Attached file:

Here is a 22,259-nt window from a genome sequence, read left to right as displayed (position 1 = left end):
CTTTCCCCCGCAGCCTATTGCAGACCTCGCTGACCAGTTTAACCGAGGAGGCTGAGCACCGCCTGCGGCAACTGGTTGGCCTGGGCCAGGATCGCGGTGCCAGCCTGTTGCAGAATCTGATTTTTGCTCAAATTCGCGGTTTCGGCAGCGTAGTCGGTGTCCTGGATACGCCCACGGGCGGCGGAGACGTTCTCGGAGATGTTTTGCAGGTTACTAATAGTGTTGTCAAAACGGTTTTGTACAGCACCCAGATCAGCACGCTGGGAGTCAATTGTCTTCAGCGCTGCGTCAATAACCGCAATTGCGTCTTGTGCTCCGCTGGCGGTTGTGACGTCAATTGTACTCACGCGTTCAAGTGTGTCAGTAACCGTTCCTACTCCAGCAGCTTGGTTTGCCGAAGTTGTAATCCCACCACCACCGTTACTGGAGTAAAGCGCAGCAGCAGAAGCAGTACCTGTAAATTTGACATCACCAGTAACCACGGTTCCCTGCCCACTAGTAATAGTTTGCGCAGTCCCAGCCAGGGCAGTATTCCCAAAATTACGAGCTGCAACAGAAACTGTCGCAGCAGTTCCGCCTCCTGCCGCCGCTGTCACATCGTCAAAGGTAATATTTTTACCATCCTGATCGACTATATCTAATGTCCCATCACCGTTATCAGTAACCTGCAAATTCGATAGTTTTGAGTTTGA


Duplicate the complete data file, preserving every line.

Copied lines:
Here is a 22,259-nt window from a genome sequence, read left to right as displayed (position 1 = left end):
CTTTCCCCCGCAGCCTATTGCAGACCTCGCTGACCAGTTTAACCGAGGAGGCTGAGCACCGCCTGCGGCAACTGGTTGGCCTGGGCCAGGATCGCGGTGCCAGCCTGTTGCAGAATCTGATTTTTGCTCAAATTCGCGGTTTCGGCAGCGTAGTCGGTGTCCTGGATACGCCCACGGGCGGCGGAGACGTTCTCGGAGATGTTTTGCAGGTTACTAATAGTGTTGTCAAAACGGTTTTGTACAGCACCCAGATCAGCACGCTGGGAGTCAATTGTCTTCAGCGCTGCGTCAATAACCGCAATTGCGTCTTGTGCTCCGCTGGCGGTTGTGACGTCAATTGTACTCACGCGTTCAAGTGTGTCAGTAACCGTTCCTACTCCAGCAGCTTGGTTTGCCGAAGTTGTAATCCCACCACCACCGTTACTGGAGTAAAGCGCAGCAGCAGAAGCAGTACCTGTAAATTTGACATCACCAGTAACCACGGTTCCCTGCCCACTAGTAATAGTTTGCGCAGTCCCAGCCAGGGCAGTATTCCCAAAATTACGAGCTGCAACAGAAACTGTCGCAGCAGTTCCGCCTCCTGCCGCCGCTGTCACATCGTCAAAGGTAATATTTTTACCATCCTGATCGACTATATCTAATGTCCCATCACCGTTATCAGTAACCTGCAAATTCGATAGTTTTGAGTTTGA